Plant-insect Interactions (B3)

Plant-insect Interactions (B3)

B3) Diversity and functions of plant-insect interactions along a forest retention gradient

Alexandra Klein Michael Staab & Anna Knuff

University of Freiburg, Faculty of Environment & Natural Resources, Institute of Earth & Environmental Sciences, Chair of Nature Conservation and Landscape Ecology

Background

Insect communities and their interactions with plants are structured by habitat elements of ecosystems and their surrounding landscapes. For example diversity of some functional groups such as predatory ants changes with vegetation diversity and density at the scale of forest plots(1) while the amount of forest in a landscape increases the diversity and functions of insect communities relying on forest(2). Hence the retention of structural elements in forest stands (habitat trees, dead wood) and their surrounding landscapes (amount of forest) shape the diversity of insects and their functions.

From research on the effectiveness of management practices and habitat enhancement to increase insect diversity and ecosystem functions in agricultural landscapes(3) general hypotheses were formulated(2): for example the intermediate landscape complexity hypothesis describes that management at the habitat scale aiming to enhance biodiversity and ecosystem functions are most effective in landscapes of medium complexity. How landscape complexity and plot-scale habitat elements interact and influence insect diversity and related functions in forest landscapes is not known.

Study questions and hypotheses

We study insect diversity (in particular the order Hymenoptera) and different forms of herbivory (chewing, mining, leaf-sucking, gall-building and fruit removal) along the two non-confounding gradients of the amount of habitat trees and dead wood at plot scale and the amount of forest cover at landscape scale of the ConFoBi research platform to test the following main hypotheses:

  • Diversity of parasitic Hymenoptera, especially of wasps laying their eggs in old and dead wood will increase with increasing amount of habitat trees and dead wood.
  • Overall herbivory will not be influenced by the amount of habitat trees and dead wood or the amount of forests in the landscape as functional groups of plant-herbivore interactions will respond differently: Fruit/Seed removal by birds will be positively influenced by both the amount of habitat and dead trees and the amount of forest in the landscape while gall-forming herbivory will be negatively influenced through the better control provided by parasitic Hymenoptera.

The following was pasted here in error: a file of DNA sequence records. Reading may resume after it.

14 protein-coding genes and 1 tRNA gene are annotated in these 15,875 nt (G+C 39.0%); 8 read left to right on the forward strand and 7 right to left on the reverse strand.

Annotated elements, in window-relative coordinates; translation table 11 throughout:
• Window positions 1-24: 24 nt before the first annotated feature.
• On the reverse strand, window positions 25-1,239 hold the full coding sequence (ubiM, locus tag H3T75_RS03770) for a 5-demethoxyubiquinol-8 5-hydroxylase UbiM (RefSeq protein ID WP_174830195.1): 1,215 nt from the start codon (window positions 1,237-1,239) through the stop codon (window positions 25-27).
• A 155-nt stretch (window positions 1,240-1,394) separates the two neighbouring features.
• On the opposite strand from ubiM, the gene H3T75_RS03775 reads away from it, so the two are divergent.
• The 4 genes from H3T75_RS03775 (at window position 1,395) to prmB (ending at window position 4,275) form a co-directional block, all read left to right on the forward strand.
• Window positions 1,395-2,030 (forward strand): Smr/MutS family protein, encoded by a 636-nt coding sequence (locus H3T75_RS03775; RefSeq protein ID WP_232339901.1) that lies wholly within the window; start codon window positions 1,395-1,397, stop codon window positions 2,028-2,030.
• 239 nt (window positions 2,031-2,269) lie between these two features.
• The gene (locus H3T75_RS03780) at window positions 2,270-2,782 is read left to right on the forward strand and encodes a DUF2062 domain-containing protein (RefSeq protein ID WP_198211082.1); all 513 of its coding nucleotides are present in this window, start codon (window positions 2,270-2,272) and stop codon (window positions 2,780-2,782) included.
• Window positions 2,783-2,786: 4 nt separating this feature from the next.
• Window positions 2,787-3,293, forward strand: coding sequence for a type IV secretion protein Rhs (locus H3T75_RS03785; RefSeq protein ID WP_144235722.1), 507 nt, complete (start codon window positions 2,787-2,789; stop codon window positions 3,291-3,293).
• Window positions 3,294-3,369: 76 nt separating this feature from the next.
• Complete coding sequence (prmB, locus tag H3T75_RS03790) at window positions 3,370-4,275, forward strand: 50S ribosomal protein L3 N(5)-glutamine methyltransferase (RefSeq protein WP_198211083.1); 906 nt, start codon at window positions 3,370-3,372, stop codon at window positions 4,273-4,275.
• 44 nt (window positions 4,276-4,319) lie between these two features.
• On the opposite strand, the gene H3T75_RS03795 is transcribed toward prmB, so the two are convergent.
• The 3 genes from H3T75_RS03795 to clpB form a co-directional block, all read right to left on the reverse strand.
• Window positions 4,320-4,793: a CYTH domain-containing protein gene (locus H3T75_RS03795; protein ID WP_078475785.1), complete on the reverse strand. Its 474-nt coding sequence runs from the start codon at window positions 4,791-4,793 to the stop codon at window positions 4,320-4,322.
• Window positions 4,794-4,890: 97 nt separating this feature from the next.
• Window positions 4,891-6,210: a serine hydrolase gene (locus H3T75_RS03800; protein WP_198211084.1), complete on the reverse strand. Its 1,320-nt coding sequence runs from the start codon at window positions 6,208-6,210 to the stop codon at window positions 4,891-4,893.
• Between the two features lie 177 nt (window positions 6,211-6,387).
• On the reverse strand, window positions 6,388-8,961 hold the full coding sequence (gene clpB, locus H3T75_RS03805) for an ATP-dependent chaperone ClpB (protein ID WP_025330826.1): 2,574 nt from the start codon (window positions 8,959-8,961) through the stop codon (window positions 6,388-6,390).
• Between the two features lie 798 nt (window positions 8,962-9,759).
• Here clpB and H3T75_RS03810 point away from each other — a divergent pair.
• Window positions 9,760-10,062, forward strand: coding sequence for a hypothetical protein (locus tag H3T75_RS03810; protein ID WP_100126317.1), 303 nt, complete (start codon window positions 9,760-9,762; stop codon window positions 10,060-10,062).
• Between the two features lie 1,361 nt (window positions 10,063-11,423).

• Enhancement of biodiversity and insect-related functions by retention management at the forest plot scale will be influenced by the complexity of the surrounding landscapes according to the “intermediate landscape complexity hypothesis(2)“.

Approach and methods

Two flight interception traps are exposed in all 135 forest plots for 8 weeks in spring to summer and emptied and refilled at fortnightly intervals (sum of 1080 catches) (4). Insects are identified to species/morphospecies level to analyse diversity patterns. Herbivory is assessed to the functional types of herbivory (leaf-chewing, mining and galling, sucking) of ten randomly selected tree individuals of tree species in all plots in spring and summer using defined leaf damage categories (4).

Fruit/seed removal by birds is estimated by exposing artificial fruits made from clay for 4 days to calculate the proportion of fruits with peck marks (5). Plant galls are collected in all 135 forest plots in spring to summer from the understory and the trees to rear the gall-forming insects and their parasitoids in the lab to build up knowledge of the gall-forming community and their parasitoids (Hymenoptera) for further investigations in the second phase.

Outputs

We deliver comprehensive insect diversity and functions assessments to study the effectiveness of forest retention practices in relation to landscape complexity. Data on insect diversity is collected jointly with B4. We will deliver data on moth abundance to B5 and seed predation by birds and its relation to bird communities is jointly analysed with B6. The biodiversity data is delivered to C1 for economic evaluations.

Further reading

  • Staab, M., Schuldt, A., Assmann, T., Klein, A.M. 2014. Tree diversity promotes predatory but not opportunistic ants in a subtropical Chinese forest. Forest Entomology 39:637-647.
  • Tscharntke et al. 2012. Landscape moderation of biodiversity patterns and processes – eight hypotheses. Biological Reviews 87:661-685.
  • Scheper, J., Holzschuh, A., Kuussaari, M., Potts,S.G., Rundlof.M., Smith, H.G., Kleijn, D. 2013. Environmental factors driving the effectiveness of European agri-environmental measures in mitigating pollinator loss – a meta-analysis Ecology Letters 16:912–920.
  • Schuldt, A., M. Baruffol, M. Böhnke, H. Bruelheide, W. Härdtle, A.C. Lang, K. Nadrowski, G. von Oheimb, W. Voigt, H. Zhou, and T. Assmann. 2010. Tree diversity promotes insect herbivory in subtropical forests of south-east China. Journal of Ecology 98:917-926.
  • Galetti, M., Alves-Costa, C.P. & Cazetta, E. 2003. Effects of forest fragmentation, anthropogenic edges and fruit colour on the consumption of ornithocoric fruits. Biological Conservation 111:269-273.